International laboratory trainees spending a one-year period of practical training at the Department of Molecular Biology and Genetics. Front row (from left): Ingrid Puusta (Estonia), Maria-Alexandra Vatasescu (Romania) and Martina Jadronova (Slovakia). Back row: Moussa Hassan (Denmark), Julia Poniewierska (Poland), Dörte Meyer (Germany) and Laboratory Coordinator Anni Christensen, who is the contact person for the trainees at the department. Absent in this photo is Linards Klavins (Latvia), but he can be seen in the group photo above (Photo: Jørgen Ploug)

2013.10.29 | Public / media, Department of Molecular Biology and Genetics

Internationalisation with a vengeance

Aarhus University urges researchers and students to focus on international collaboration. This commitment is fully met by the Department of Molecular Biology and Genetics, as approximately 140 of the department’s more than 400 staff members and PhD students come from abroad – representing most of the world.

Scientists from Aarhus University have found a certain gene that affects nerve cell activity. Photo: Colourbox

2013.10.16 | Public / media, Department of Molecular Biology and Genetics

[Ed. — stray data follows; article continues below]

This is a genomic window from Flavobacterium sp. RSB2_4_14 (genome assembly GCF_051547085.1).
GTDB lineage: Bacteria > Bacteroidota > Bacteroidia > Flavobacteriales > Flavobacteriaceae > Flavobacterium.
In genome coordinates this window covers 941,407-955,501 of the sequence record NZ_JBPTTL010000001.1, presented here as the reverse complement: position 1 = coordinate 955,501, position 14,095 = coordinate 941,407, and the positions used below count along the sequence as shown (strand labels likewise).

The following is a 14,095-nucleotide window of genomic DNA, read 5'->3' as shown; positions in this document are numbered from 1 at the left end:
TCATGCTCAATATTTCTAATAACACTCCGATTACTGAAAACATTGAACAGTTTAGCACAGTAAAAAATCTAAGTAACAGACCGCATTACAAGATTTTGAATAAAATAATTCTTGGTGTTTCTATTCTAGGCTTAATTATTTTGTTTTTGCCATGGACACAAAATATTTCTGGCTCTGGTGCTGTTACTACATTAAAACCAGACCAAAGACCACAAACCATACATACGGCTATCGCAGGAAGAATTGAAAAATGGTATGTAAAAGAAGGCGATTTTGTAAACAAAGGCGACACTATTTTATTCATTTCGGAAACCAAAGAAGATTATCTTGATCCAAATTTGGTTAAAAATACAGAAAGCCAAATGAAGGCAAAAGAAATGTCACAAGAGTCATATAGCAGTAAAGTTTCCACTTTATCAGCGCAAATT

The pig, the fish and the jellyfish: Tracing nervous disorders in humans

Scientists are working across animal species in order to solve some of the riddles of human diseases.

The research team behind the new results from Aarhus University. Phd student Goran Bajic is explaining the significance of the new results to Professor Thomas Vorup-Jensen, Professor Gregers Rom Andersen, and Senior Scientist Laure Yatime
By using X-ray crystallography, the Aarhus scientists have revealed in detail how the CR3 receptor on our immune cells recognises the C3d molecule bound on the surface of e.g. pathogens (Figure: Goran Bajic)

2013.09.27 | Department of Molecular Biology and Genetics, Public / media

How cells in the immune system eliminate microorganisms and diseased tissue

Danish researchers have determined in atomic detail how an important mechanism in the immune system works. These results could form the basis for improved pharmaceuticals.

Professor Torben Heick Jensen, Department of Molecular Biology and Genetics, has been awarded an ERC Advanced Grant (Photo: Lisbeth Heilesen)

2013.09.27 | Public / media, Department of Molecular Biology and Genetics

Torben Heick Jensen awarded ERC Advanced Grant

The European Research Council (ERC) has awarded an Advanced Grant to Professor Torben Heick Jensen to support his research into genome expression, stability and technology.

Barley and other kinds of grain can be used to produce environmentally friendly plastic (Photo: Janne Hansen)

2013.09.25 | Public / media, Department of Molecular Biology and Genetics

Plastic fantastic from plants

Plants can be used as natural factories for the production of biofriendly plastics. Scientists from Aarhus University have launched a project where they will expand the diversity of products coming off the plant’s production line.